Italian Art Magazine – Cult Frame: “Review of Film About a Father Who”

Film About a Father Who ⋅ A film by Lynne Sachs
From Silvia Nugara
July 9, 2021

Presented in Italian preview at the 57th International Exhibition of New Cinema in Pesaro, Film About a Father Who by Lynne Sachs is the fragmentary portrait of an elusive, eccentric, excessive father, a real tangle, like the one that knots his long gray hair and that his daughter tries to comb him in the opening of the film. A Memphis-born Jew who became an entrepreneur, Ira Sachs Sr. has been involved in the hospitality industry by managing hotels and resorts in various corners of the planet. In the repertoire accumulated in over 30 years of life and filming, whose formats go from 8 and 16mm to video and digital, the director shows it both through the look of family films she herself shot as a young girl and in repertoires television and promotional. In the latter emerges the paradoxical and kaleidoscopic figure of a tycoon hyppie in multicolored outfits, intensely dedicated to work but also to joy, which as soon as the first, enormous,

Serial seducer with six marriages behind him and nine children not all equally recognized, the father is today a disarmed patriarch who has left behind a trail of pain, trauma, abandonment and mysteries, starting with his name and surname which perhaps in origin was not what the children have always known. But to the omissions and riddles disseminated throughout his life is added a kind of senile amnesia (perhaps yet another stratagem for not assuming his responsibilities?) Which prompts him to respond with a “I don’t remember” to all the questions he asks. daughter today.

So how to translate his silence? How to mend the scattered pieces of an existential puzzle? How to completely outline a father figure full of gaps and at the same time reconstruct a little even themselves? What Lynne, her sister writer Dana and her brother director Ira Jr., the fruit of their first marriage, choose to do is take on the responsibility of keeping the scattered pieces of the family together. The language, primarily cinematographic, takes on the role of witness and mediator of this process of encounter and collective re-elaboration. In one scene we see daughters and sons of different ages, social status and geographical origin gathered in the same room to talk about “him”, some sharing crazy anecdotes, some pulling out all the anger accumulated even towards half-sisters and half-brothers.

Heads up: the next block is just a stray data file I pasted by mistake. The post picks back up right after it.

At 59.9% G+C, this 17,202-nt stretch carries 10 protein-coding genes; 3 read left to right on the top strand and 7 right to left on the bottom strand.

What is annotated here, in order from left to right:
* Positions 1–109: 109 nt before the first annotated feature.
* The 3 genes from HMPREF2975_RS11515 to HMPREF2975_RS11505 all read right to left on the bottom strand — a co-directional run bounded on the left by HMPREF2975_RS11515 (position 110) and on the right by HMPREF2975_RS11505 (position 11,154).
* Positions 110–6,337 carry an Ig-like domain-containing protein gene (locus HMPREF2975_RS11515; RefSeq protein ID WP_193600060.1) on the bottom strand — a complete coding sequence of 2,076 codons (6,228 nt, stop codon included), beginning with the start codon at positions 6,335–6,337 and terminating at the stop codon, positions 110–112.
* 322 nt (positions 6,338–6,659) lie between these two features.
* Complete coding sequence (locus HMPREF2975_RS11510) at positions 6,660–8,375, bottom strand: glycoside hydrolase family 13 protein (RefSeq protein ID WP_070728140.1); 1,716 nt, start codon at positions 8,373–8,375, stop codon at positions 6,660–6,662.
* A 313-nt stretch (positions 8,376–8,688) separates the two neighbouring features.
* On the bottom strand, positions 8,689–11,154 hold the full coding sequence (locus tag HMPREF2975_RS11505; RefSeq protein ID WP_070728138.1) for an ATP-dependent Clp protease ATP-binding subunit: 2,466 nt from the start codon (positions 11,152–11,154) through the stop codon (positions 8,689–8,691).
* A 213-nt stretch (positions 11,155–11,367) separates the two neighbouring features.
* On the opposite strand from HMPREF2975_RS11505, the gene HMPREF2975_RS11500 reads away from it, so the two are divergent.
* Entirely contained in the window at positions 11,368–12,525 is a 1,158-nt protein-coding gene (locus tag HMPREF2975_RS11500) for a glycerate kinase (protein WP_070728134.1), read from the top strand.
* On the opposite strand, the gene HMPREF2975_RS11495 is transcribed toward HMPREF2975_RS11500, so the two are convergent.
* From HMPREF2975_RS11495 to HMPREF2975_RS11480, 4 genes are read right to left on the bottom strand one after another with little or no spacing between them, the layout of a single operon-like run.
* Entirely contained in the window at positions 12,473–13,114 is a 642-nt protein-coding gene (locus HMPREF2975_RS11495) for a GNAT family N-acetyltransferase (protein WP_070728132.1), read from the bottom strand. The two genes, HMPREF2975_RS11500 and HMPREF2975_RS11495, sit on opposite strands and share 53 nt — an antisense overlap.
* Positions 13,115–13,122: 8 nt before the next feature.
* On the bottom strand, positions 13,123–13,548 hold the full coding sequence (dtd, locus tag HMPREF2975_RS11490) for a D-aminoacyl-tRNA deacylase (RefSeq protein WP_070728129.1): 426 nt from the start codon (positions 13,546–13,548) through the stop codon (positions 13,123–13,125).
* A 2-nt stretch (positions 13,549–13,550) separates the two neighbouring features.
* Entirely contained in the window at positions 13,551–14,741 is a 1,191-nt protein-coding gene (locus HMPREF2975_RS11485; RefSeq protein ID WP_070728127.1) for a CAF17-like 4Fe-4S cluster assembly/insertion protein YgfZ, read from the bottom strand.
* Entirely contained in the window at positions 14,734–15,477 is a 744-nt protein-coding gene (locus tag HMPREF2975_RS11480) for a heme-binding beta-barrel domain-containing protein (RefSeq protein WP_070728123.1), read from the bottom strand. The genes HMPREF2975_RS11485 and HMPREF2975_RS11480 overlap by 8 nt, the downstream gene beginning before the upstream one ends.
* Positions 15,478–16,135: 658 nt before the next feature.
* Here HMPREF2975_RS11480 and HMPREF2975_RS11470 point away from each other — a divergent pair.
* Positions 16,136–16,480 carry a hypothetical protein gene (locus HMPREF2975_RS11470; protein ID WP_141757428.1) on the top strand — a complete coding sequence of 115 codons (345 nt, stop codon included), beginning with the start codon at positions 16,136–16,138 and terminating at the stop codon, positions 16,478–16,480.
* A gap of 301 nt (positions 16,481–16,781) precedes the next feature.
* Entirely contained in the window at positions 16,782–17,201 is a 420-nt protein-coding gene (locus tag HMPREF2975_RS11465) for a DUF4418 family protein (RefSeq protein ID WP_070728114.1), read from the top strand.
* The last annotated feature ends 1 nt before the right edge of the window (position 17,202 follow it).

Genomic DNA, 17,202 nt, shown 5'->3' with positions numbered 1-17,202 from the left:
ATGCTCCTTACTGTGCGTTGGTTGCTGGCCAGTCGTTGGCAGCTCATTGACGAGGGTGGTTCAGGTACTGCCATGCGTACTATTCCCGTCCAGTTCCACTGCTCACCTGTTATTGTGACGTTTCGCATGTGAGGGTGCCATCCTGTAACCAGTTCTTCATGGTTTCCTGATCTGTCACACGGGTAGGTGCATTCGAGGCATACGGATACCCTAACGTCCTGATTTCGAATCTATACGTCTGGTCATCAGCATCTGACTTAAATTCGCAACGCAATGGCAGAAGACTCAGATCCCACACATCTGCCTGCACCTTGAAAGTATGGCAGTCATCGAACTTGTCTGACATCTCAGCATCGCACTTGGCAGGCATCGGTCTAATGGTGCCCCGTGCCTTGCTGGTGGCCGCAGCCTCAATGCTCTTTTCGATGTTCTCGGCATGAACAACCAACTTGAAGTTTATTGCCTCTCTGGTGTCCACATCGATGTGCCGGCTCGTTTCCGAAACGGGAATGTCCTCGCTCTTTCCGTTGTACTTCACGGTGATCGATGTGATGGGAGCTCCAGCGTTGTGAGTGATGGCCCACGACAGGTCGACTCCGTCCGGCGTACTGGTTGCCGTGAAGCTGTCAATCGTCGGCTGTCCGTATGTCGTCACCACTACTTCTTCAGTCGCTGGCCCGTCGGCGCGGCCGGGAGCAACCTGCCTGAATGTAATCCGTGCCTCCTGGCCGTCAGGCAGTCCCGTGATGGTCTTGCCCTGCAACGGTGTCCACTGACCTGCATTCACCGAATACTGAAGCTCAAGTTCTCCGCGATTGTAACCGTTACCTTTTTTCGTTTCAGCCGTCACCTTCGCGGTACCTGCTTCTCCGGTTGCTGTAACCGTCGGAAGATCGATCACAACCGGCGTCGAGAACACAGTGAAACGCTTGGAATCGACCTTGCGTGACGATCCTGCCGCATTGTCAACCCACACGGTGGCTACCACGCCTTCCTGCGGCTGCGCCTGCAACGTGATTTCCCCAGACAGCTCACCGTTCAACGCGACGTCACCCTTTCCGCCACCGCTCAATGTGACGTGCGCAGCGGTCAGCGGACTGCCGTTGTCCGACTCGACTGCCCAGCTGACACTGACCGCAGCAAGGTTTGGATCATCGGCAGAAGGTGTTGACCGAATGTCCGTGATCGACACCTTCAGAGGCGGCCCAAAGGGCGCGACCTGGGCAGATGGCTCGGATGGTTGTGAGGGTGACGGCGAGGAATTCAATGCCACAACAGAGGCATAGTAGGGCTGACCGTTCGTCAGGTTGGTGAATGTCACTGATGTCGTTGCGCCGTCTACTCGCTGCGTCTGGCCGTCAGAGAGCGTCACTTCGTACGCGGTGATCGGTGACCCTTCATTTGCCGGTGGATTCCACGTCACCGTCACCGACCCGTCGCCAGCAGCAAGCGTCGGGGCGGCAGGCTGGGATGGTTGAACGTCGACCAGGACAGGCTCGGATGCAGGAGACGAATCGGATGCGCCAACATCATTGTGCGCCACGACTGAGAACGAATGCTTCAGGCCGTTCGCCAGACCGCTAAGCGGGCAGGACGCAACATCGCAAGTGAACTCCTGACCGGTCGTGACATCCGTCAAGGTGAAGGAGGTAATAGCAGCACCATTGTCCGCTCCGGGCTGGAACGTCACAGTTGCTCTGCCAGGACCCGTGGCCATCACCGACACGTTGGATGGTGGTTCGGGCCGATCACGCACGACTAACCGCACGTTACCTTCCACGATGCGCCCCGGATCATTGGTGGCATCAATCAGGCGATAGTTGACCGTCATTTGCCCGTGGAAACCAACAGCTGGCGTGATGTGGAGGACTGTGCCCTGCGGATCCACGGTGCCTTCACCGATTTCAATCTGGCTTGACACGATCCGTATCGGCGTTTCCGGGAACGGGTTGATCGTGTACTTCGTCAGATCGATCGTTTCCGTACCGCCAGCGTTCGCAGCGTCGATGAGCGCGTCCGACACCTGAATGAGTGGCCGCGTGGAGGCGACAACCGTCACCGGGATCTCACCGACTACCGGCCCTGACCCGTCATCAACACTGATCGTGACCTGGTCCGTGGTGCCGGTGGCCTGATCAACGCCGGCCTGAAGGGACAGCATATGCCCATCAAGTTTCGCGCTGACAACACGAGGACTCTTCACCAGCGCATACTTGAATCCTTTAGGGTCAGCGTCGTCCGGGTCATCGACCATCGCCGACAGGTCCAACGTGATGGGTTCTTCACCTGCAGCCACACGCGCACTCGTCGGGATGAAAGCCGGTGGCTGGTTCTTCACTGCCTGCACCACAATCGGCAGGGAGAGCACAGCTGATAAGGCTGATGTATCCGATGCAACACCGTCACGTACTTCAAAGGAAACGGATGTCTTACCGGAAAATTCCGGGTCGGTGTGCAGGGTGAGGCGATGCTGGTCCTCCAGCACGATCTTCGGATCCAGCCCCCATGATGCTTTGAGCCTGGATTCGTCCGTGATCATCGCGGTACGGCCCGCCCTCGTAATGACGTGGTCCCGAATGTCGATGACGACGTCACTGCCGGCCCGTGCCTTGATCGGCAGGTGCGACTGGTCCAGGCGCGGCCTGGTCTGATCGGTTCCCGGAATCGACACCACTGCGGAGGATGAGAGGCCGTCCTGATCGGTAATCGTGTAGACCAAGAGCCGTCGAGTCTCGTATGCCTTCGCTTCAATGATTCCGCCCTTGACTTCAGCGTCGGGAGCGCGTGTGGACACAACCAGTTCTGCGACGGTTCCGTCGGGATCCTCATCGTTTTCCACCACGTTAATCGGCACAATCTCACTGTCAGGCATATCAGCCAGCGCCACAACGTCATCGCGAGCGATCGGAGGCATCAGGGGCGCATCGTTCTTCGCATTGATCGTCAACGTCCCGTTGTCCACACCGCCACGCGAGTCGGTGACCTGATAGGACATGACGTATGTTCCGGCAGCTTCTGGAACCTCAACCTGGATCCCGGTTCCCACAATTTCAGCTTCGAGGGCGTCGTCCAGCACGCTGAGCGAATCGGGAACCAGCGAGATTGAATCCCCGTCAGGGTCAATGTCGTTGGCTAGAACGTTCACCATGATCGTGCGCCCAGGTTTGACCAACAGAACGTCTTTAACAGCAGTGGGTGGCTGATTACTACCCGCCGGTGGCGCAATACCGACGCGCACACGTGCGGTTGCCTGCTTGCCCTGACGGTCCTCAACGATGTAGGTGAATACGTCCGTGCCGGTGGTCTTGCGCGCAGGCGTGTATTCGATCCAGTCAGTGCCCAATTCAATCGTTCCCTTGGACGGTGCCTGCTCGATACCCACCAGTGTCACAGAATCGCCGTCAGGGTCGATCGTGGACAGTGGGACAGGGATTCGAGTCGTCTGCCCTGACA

In addition to the archive materials and the sequences shot today in which the director recalls “her” father, the interviews with his eccentric mother, the various “girlfriends” he had over time and all the children between yesterday and today make up the mosaic of the many possible perspectives on a bulky father figure despite and perhaps precisely because of his absence. An absence suffered individually and which by now can no longer be filled but can be shared and perhaps weigh a little less. In a private repertory scene, the young director herself explains what years later this film would become: “in the past I made a film in which I aimed the camera lens all around me, another in which I looked at myself instead inside and now I want to make one in which I look both inside and outside ”. This intimate work,

The title of the film pays homage to Film about a woman who by Yvonne Rainer (1972-74) and that elision of the verb is both a reference to absence and an open space. As the director said: “The film is part of a series of portraits that I am making to understand the extent to which we can get to know another person. I hate when it comes to documentaries ‘that are based on the character’, I’m not interested in making a complete portrait of someone, I don’t know if it’s possible. This is also what the film is about and in this sense the missing verb opens up many possibilities: it is a film about a father who … jokes, misbehaves, has had many children. What interested me, however, was not filling a void, finding answers or finding secrets but following traces and asking questions.”

© CultFrame 07/2021

It was not easy for the director to have a father like hers: always taken by the job of an entrepreneur, by the never satisfied desire for conquests, professional and sentimental adventures, full of women and children. A man who has done everything to be hated but to whom his daughter remains attached despite everything and to whom he pays homage with this film shot for more than thirty-five years and in various formats.

International title: Film about a Father Who / Director: Lynne Sachs / Screenplay: Lynne Sachs. / Editing: Rebecca Shapass / Photography: Lynne Sachs, Ira Sachs Sr., Ira Sachs Jr. / Music: Stephen Vitiello / Performers: Ira Sachs Sr., Lynne Sachs, Dana Sachs, Ira Sachs Jr., Diane Sachs, Rose Sachs / Production: / Country: USA, 2020 / Running time: 74 minutes.

Filmography by Lynne Sachs International Exhibition of New Cinema in Pesaro